First of all, I have absolutely NO intentions to re-home my dog. He is well-behaved at home with the occasional "zoomies" and we give him a lot of love and attention. He is our first baby!

I am also not a first-time dog owner. My father has had Boxers for years, although I have never been around a Boxer PUPPY. Therefore, I have no frame of reference for what is normal behaviour.

I understand he is still a puppy, (and will be for a good couple of years) and now understand this behaviour is to be expected after reading all of your responses. The only concern was how drastically his behaviour has changed, (in the space of weeks!) so forgive me for not clarifying this in my original post.

He is no longer allowed to roam off-leash. We have a large field nearby which I let him run around in to expend excess energy, only when it is empty (i.e. no other dogs or people around.)

And yes, sometimes his playfulness scares me! When any dog jumps at me a little over-excitedly and nips, of course it's going to startle me!
I was attacked by a Jack Russell when I was small and the tugging/biting was quite frightening, so it does make me nervous.

This is NOT my dog's fault!

My partner, on the other hand, is not at all phased by his behaviour and can control him better than I can.

He is enrolled for training classes, of which I will keep you updated with his progress.
Thanks to everyone who provided constructive answers instead of just telling me "I can't control my dog/should re-home him/was gifted him as a puppy when you weren't ready" etc.
It's great to get this update and hear that you'll fight for your baby. Sorry to hear about your experience when you were younger. Boxer behavior can be a little frightening even when you are comfortable with dogs.

Over 10 years ago we had a friend who was trying to help a friend re-home a young adult male boxer due to a divorce. We had to dog visit us to check him out and our son was almost 5 years old and we have stairs in our house. When we played with the boxer, he would growl and appear aggressive. This being a dog we didn't know, we were of course a bit leery of this even though the owner said that's how he played and he was OK.
We could probably have worked through this I think, however, we were concerned he'd knock our son down the stairs with how hyper he was so we did not take the dog.

As they say hindsight is 20/20. After having our now 4-year old boxers since they were puppies- and especially having Jax, my hyper brindle alpha talker- I understand the other dogs behavior and can see it from a different view.

I truly hope (and with your commitment above, believe) that with time spent training and getting to know your boxer that your trust and comfort level will increase.

I wish you well with the move and training.
 

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That is a important part.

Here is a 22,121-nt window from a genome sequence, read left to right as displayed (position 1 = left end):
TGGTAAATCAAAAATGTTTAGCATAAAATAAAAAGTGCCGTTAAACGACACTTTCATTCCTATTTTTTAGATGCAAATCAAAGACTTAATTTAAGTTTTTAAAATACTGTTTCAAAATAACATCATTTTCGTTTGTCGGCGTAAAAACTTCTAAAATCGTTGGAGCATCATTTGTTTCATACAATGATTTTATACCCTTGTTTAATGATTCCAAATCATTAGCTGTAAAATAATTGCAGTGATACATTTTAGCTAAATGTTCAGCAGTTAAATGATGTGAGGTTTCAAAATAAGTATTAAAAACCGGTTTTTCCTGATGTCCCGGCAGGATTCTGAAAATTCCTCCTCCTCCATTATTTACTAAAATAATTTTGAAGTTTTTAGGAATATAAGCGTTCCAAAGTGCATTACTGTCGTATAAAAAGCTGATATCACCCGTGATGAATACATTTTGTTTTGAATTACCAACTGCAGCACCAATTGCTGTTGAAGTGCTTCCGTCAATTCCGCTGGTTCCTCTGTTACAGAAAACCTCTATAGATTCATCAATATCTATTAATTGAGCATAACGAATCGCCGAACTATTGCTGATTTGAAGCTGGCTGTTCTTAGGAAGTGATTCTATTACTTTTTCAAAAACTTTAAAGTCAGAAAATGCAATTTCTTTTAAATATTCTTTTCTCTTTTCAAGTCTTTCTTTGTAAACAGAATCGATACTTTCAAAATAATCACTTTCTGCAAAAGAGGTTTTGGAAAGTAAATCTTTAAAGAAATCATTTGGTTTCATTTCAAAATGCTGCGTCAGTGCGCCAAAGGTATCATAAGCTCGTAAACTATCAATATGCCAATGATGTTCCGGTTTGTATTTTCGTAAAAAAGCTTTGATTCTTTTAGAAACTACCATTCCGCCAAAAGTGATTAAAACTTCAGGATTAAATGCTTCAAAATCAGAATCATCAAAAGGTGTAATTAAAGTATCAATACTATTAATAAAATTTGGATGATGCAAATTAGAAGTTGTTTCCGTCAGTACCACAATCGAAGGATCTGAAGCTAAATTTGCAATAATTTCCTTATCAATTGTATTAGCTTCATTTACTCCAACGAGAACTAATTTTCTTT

Dogs can sense when things are changing and that can cause them to act out.
You are doing the right thing by getting training.
The only thing I would say is make sure they are good.
There are a ton of trainers out there... the problem is there are a ton of bad trainer also..
Get a good trainer and you will see a quick change.
I will also say this.. you should be the one taking him to the training class. That will give you a better connection with your pup and build your confidence!
kuso, I second this post. If we had a like button I'd like it. :)
 

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bte2
There are a ton of trainers out there... the problem is there are a ton of bad trainer also..

Interesting. How would one know? Not that I am looking mind you.
 

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I think I'd talk to my veterinarian to get the name of a trainer! I'd also contact a Boxer Rescue organization, if there is one in your area.

I got the name of a trainer, from a vet receptionist, who came to our house with my first Boxer. That idiot told me my 6- month old was an Alpha, and might get to the point of cornering me in the basement because of his temperament. That person had no clue, and recommended laying on the dog. Another so-called trainer started whipping around a tuggie when she first was introduced, and had the dog so hyped that he could hardly settle down. He did mouth her sleeves, and was up for very hard play. That woman called me later to say the dog was dangerous because she had talked to a friend. This same dog had just gotten his CGC a month earlier, and we knew we had to limit rough tuggie play because of prey drive. I'd even asked this so-called trainer to put her tug away when she first walked in the door.

Another option might be an AKC class. Some of the members might be good with Boxer behavior, and a basic obedience class could lead to agility, or scent classes that might keep the dog active in more constructive behaviors.
 

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Interesting. How would one know? Not that I am looking mind you.
It can be a little difficult.
You have all positive trainers, old school "crank&yank" trainers, then you have the middle..
I would try to stick with the middle section.
First see if they have referrals you can connect with.
Some trainers have online review.. some don't.
The recent problem with online reviews is there are really good trainers that get attacked online for using e-collars or prongs. Groups of people will come on and leave bad reviews just because they use those tool. Which will have the appearance of a bad trainer.. Honestly it's pretty crazy.

For the most part use your gut..treat it like a interview.
If it doesn't feel right, use someone else.